WASHINGTON (AP) — Vowing to protect fragile marine life, President Barack Obama acted Tuesday to create the world’s largest ocean preserve by expanding a national monument his predecessor established in waters thousands of miles from the American mainland.
The designation for a remote stretch of the Pacific Ocean marks a major symbolic victory for environmentalists, who have urged the president to take action on his own to protect the planet as Congress turns its focus elsewhere. But the initiative will have limited practical implications because little fishing or drilling are taking place even without the new protections.
Protecting the world’s oceans and the vibrant ecosystems that thrive deep under the surface is a task that’s bigger than any one country but the U.S. must take the lead, Obama said, announcing the initiative during an ocean conservation conference.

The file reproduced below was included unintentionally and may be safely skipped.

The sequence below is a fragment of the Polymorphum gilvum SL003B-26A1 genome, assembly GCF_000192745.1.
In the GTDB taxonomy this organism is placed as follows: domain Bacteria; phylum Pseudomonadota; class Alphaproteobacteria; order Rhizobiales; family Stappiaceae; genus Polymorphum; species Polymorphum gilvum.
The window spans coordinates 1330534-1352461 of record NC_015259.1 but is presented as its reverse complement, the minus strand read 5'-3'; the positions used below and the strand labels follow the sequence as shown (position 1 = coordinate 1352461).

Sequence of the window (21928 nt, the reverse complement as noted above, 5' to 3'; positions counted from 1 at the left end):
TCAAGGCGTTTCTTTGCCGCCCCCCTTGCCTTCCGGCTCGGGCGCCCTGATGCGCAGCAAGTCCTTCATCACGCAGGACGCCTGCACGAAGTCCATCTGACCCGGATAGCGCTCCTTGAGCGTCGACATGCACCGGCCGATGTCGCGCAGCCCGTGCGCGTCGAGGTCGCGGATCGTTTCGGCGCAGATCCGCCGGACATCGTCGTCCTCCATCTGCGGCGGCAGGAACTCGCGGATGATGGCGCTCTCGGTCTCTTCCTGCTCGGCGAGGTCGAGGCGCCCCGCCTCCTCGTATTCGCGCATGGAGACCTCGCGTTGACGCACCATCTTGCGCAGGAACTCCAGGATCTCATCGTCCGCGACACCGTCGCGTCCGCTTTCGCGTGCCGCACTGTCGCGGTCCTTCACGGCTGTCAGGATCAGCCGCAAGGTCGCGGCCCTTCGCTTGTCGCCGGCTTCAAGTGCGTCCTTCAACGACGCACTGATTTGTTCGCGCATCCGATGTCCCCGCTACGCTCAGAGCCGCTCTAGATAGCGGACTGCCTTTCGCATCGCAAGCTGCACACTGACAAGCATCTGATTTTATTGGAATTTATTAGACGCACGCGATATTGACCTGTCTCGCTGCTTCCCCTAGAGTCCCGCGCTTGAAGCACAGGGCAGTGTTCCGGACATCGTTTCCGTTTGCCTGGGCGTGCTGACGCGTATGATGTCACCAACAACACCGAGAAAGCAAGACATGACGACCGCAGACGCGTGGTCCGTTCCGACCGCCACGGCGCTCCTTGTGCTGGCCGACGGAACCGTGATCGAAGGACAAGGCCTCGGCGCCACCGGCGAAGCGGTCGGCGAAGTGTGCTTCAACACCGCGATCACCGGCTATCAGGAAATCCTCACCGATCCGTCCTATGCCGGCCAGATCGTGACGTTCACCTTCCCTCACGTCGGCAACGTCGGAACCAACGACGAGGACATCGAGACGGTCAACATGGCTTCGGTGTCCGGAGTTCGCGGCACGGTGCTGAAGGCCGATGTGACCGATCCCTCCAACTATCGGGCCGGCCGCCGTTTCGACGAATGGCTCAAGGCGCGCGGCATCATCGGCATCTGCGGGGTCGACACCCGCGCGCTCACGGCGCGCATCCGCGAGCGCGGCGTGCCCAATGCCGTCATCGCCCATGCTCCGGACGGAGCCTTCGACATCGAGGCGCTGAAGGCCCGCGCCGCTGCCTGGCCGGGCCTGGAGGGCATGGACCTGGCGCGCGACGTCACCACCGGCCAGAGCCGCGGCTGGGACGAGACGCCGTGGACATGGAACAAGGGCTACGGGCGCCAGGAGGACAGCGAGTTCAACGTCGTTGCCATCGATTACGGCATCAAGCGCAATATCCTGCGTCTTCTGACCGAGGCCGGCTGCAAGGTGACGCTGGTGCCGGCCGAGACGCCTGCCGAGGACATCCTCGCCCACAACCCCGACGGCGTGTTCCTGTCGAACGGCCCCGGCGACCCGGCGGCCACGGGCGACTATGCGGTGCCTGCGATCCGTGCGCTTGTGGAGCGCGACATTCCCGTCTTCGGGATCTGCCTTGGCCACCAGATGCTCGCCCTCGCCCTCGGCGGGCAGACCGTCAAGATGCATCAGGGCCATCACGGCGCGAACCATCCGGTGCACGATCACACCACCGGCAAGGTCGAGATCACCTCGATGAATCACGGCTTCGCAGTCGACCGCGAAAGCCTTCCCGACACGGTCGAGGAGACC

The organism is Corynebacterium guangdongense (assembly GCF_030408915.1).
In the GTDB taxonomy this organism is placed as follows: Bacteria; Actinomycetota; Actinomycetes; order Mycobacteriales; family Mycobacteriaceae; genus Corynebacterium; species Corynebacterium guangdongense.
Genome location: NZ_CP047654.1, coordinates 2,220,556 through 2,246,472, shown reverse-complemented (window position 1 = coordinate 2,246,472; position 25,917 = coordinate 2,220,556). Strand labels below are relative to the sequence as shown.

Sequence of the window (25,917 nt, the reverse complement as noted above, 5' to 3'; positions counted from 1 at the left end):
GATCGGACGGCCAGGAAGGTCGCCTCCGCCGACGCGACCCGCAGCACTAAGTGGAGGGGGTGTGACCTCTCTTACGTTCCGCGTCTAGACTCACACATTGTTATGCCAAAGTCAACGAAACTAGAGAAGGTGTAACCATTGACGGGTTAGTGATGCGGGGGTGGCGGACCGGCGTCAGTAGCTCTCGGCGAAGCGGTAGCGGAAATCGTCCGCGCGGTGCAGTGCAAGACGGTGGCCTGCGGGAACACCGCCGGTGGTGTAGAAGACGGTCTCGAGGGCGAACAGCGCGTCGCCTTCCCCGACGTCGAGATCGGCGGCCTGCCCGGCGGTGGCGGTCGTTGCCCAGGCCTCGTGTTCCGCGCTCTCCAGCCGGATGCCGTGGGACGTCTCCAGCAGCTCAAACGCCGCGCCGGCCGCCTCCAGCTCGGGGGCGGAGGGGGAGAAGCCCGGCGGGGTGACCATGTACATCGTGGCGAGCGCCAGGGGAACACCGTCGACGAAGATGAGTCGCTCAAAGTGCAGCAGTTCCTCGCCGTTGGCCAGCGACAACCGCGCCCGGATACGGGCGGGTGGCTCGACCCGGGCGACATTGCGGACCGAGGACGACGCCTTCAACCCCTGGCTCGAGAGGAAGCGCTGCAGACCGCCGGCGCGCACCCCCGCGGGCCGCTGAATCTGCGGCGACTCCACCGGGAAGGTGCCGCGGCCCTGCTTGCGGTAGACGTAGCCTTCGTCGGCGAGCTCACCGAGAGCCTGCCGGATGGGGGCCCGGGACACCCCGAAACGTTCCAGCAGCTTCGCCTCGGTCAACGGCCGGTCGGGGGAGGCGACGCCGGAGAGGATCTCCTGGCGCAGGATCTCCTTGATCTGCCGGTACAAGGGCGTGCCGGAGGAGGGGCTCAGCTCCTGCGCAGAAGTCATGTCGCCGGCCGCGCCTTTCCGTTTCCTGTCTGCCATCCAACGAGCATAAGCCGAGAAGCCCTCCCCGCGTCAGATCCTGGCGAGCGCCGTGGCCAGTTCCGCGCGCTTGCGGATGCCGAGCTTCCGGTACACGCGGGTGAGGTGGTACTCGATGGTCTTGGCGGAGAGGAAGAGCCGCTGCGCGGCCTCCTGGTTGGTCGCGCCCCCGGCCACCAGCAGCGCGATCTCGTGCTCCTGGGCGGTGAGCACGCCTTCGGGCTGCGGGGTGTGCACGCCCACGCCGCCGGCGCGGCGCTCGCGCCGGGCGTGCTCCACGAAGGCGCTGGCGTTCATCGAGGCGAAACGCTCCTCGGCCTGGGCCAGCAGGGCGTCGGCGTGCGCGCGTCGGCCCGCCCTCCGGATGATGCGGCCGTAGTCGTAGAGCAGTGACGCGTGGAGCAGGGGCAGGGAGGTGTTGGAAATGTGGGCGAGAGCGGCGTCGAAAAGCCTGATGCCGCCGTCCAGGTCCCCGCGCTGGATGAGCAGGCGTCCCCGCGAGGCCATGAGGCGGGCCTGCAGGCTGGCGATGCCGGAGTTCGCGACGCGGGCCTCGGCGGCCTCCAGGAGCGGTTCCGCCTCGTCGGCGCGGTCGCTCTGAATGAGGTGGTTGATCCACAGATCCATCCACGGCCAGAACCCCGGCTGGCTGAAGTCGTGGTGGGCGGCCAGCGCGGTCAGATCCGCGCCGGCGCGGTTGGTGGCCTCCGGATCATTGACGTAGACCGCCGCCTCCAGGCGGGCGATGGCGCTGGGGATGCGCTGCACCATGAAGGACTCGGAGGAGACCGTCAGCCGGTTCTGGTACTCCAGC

“Let’s make sure that years from now we can look our children in the eye and tell them that, yes, we did our part, we took action, and we led the way toward a safer, more stable world,” Obama said in a video message.
Obama hasn’t settled on the final boundaries for the expanded Pacific Remote Islands Marine National Monument, and will solicit input from fishermen, scientists and conservation experts. Obama’s senior counselor, John Podesta, said that process would start immediately and wrap up “in the very near future.”
President George W. Bush, a Republican, created the monument in 2009 by setting aside waters that encircle an array of remote islands in the south-central Pacific, between Hawaii and American Samoa.